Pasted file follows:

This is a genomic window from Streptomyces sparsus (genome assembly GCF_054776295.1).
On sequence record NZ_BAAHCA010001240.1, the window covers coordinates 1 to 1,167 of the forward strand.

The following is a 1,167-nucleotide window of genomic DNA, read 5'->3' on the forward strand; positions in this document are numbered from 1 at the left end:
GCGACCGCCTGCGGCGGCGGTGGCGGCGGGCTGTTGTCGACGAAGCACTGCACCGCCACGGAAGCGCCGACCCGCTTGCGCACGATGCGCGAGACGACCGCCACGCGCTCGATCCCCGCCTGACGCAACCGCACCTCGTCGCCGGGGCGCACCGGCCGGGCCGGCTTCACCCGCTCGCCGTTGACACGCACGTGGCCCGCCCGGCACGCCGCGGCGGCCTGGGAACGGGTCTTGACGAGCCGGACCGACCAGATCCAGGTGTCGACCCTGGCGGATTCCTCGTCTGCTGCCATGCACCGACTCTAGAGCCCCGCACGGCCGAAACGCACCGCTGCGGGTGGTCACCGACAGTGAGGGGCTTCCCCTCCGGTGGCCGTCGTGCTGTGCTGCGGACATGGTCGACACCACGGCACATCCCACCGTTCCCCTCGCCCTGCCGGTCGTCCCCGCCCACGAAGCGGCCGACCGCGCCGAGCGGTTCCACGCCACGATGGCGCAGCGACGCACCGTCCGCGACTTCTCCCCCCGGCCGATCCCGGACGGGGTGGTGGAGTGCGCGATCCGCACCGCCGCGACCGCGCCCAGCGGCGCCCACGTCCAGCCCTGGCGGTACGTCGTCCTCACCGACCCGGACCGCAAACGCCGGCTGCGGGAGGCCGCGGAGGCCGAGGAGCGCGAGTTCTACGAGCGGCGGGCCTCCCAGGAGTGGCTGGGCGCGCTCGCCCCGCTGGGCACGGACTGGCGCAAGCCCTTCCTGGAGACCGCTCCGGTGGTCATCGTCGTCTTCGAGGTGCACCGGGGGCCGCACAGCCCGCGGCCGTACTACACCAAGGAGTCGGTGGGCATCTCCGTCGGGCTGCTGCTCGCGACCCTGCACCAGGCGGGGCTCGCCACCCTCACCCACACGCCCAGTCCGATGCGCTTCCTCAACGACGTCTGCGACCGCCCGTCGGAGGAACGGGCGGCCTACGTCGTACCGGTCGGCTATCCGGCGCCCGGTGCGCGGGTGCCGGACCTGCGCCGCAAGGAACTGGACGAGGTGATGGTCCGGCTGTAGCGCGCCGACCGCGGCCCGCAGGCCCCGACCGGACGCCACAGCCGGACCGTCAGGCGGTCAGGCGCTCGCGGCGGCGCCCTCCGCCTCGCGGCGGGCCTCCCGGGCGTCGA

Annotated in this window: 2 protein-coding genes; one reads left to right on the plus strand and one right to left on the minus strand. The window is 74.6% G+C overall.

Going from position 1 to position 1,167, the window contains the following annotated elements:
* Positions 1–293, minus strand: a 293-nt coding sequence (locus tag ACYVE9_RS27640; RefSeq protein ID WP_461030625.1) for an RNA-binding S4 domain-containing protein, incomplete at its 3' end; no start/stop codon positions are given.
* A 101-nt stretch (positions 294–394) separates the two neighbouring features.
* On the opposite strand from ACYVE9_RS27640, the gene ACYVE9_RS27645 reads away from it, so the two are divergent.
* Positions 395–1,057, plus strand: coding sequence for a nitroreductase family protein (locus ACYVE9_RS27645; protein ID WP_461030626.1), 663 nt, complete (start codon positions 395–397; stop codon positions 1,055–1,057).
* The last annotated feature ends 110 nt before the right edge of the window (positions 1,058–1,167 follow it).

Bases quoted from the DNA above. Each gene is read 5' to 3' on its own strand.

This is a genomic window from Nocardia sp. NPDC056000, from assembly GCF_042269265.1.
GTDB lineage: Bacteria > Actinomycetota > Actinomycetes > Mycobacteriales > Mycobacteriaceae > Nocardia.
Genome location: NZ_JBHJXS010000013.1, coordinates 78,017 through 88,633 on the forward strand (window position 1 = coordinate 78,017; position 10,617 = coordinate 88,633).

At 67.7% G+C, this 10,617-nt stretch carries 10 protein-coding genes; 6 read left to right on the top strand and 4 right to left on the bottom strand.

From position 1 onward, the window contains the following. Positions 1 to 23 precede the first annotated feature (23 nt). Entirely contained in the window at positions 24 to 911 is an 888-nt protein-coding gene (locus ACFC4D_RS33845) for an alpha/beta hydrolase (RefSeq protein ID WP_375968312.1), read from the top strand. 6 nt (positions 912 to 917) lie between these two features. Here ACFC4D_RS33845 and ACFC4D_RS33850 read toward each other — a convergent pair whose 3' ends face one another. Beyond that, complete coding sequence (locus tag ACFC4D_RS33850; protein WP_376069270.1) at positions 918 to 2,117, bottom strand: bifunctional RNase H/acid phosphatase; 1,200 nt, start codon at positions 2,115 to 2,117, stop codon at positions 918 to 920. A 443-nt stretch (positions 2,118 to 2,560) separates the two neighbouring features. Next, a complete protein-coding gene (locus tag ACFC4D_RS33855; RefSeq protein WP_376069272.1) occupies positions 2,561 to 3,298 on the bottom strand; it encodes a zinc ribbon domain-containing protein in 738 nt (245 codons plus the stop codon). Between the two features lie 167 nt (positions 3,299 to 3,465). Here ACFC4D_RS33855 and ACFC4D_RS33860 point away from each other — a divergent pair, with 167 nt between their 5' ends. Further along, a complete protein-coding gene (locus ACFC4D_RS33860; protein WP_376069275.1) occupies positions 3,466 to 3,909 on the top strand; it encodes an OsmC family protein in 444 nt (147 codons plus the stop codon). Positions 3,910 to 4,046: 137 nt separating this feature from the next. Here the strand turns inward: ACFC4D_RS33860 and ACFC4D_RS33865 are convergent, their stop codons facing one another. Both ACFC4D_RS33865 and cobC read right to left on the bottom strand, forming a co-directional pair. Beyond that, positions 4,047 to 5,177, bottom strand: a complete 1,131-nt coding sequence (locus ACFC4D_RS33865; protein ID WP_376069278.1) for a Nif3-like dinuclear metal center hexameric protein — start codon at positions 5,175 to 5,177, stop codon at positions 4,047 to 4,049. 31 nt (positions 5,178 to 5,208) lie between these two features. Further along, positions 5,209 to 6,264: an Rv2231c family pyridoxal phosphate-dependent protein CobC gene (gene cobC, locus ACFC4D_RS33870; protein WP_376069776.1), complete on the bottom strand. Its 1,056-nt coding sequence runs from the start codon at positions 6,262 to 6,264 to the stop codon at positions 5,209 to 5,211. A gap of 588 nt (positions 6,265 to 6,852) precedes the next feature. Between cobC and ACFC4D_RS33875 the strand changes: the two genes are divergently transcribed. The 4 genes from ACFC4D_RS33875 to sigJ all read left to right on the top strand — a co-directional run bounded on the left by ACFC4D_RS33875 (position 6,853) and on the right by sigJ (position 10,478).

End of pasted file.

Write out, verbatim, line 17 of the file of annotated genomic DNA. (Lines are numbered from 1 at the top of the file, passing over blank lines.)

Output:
From position 1 onward, the window contains the following. Positions 1 to 23 precede the first annotated feature (23 nt). Entirely contained in the window at positions 24 to 911 is an 888-nt protein-coding gene (locus ACFC4D_RS33845) for an alpha/beta hydrolase (RefSeq protein ID WP_375968312.1), read from the top strand. 6 nt (positions 912 to 917) lie between these two features. Here ACFC4D_RS33845 and ACFC4D_RS33850 read toward each other — a convergent pair whose 3' ends face one another. Beyond that, complete coding sequence (locus tag ACFC4D_RS33850; protein WP_376069270.1) at positions 918 to 2,117, bottom strand: bifunctional RNase H/acid phosphatase; 1,200 nt, start codon at positions 2,115 to 2,117, stop codon at positions 918 to 920. A 443-nt stretch (positions 2,118 to 2,560) separates the two neighbouring features. Next, a complete protein-coding gene (locus tag ACFC4D_RS33855; RefSeq protein WP_376069272.1) occupies positions 2,561 to 3,298 on the bottom strand; it encodes a zinc ribbon domain-containing protein in 738 nt (245 codons plus the stop codon). Between the two features lie 167 nt (positions 3,299 to 3,465). Here ACFC4D_RS33855 and ACFC4D_RS33860 point away from each other — a divergent pair, with 167 nt between their 5' ends. Further along, a complete protein-coding gene (locus ACFC4D_RS33860; protein WP_376069275.1) occupies positions 3,466 to 3,909 on the top strand; it encodes an OsmC family protein in 444 nt (147 codons plus the stop codon). Positions 3,910 to 4,046: 137 nt separating this feature from the next. Here the strand turns inward: ACFC4D_RS33860 and ACFC4D_RS33865 are convergent, their stop codons facing one another. Both ACFC4D_RS33865 and cobC read right to left on the bottom strand, forming a co-directional pair. Beyond that, positions 4,047 to 5,177, bottom strand: a complete 1,131-nt coding sequence (locus ACFC4D_RS33865; protein ID WP_376069278.1) for a Nif3-like dinuclear metal center hexameric protein — start codon at positions 5,175 to 5,177, stop codon at positions 4,047 to 4,049. 31 nt (positions 5,178 to 5,208) lie between these two features. Further along, positions 5,209 to 6,264: an Rv2231c family pyridoxal phosphate-dependent protein CobC gene (gene cobC, locus ACFC4D_RS33870; protein WP_376069776.1), complete on the bottom strand. Its 1,056-nt coding sequence runs from the start codon at positions 6,262 to 6,264 to the stop codon at positions 5,209 to 5,211. A gap of 588 nt (positions 6,265 to 6,852) precedes the next feature. Between cobC and ACFC4D_RS33875 the strand changes: the two genes are divergently transcribed. The 4 genes from ACFC4D_RS33875 to sigJ all read left to right on the top strand — a co-directional run bounded on the left by ACFC4D_RS33875 (position 6,853) and on the right by sigJ (position 10,478).